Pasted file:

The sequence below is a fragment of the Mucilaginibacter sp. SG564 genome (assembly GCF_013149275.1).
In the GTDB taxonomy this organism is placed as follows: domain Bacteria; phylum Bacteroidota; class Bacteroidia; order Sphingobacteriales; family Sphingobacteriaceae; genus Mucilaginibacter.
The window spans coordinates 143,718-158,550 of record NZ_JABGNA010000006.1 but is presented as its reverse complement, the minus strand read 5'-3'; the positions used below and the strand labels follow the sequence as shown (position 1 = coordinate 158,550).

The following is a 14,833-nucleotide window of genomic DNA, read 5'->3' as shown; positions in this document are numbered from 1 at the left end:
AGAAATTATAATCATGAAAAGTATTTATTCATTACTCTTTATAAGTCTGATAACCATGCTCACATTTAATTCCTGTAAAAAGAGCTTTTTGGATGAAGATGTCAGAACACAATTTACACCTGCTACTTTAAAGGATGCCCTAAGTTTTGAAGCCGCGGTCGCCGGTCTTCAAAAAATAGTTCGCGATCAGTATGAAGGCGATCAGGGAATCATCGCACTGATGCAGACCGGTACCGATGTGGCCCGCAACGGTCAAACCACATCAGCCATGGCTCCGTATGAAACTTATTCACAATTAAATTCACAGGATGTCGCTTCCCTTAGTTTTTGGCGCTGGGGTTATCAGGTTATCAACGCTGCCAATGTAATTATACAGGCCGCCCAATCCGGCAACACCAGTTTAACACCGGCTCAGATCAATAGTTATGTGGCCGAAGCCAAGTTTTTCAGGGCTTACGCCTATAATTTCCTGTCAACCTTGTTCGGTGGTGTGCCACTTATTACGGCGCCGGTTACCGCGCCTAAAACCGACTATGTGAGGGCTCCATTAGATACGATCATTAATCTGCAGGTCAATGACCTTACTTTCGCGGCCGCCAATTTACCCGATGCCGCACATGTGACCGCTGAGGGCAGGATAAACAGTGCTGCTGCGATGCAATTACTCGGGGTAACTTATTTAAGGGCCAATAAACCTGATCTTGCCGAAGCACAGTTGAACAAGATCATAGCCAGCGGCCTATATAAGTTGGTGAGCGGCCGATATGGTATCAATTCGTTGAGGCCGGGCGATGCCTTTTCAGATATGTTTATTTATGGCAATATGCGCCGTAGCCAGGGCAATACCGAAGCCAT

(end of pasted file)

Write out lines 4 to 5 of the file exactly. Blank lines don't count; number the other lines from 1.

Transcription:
The following is a 14,833-nucleotide window of genomic DNA, read 5'->3' as shown; positions in this document are numbered from 1 at the left end:
AGAAATTATAATCATGAAAAGTATTTATTCATTACTCTTTATAAGTCTGATAACCATGCTCACATTTAATTCCTGTAAAAAGAGCTTTTTGGATGAAGATGTCAGAACACAATTTACACCTGCTACTTTAAAGGATGCCCTAAGTTTTGAAGCCGCGGTCGCCGGTCTTCAAAAAATAGTTCGCGATCAGTATGAAGGCGATCAGGGAATCATCGCACTGATGCAGACCGGTACCGATGTGGCCCGCAACGGTCAAACCACATCAGCCATGGCTCCGTATGAAACTTATTCACAATTAAATTCACAGGATGTCGCTTCCCTTAGTTTTTGGCGCTGGGGTTATCAGGTTATCAACGCTGCCAATGTAATTATACAGGCCGCCCAATCCGGCAACACCAGTTTAACACCGGCTCAGATCAATAGTTATGTGGCCGAAGCCAAGTTTTTCAGGGCTTACGCCTATAATTTCCTGTCAACCTTGTTCGGTGGTGTGCCACTTATTACGGCGCCGGTTACCGCGCCTAAAACCGACTATGTGAGGGCTCCATTAGATACGATCATTAATCTGCAGGTCAATGACCTTACTTTCGCGGCCGCCAATTTACCCGATGCCGCACATGTGACCGCTGAGGGCAGGATAAACAGTGCTGCTGCGATGCAATTACTCGGGGTAACTTATTTAAGGGCCAATAAACCTGATCTTGCCGAAGCACAGTTGAACAAGATCATAGCCAGCGGCCTATATAAGTTGGTGAGCGGCCGATATGGTATCAATTCGTTGAGGCCGGGCGATGCCTTTTCAGATATGTTTATTTATGGCAATATGCGCCGTAGCCAGGGCAATACCGAAGCCAT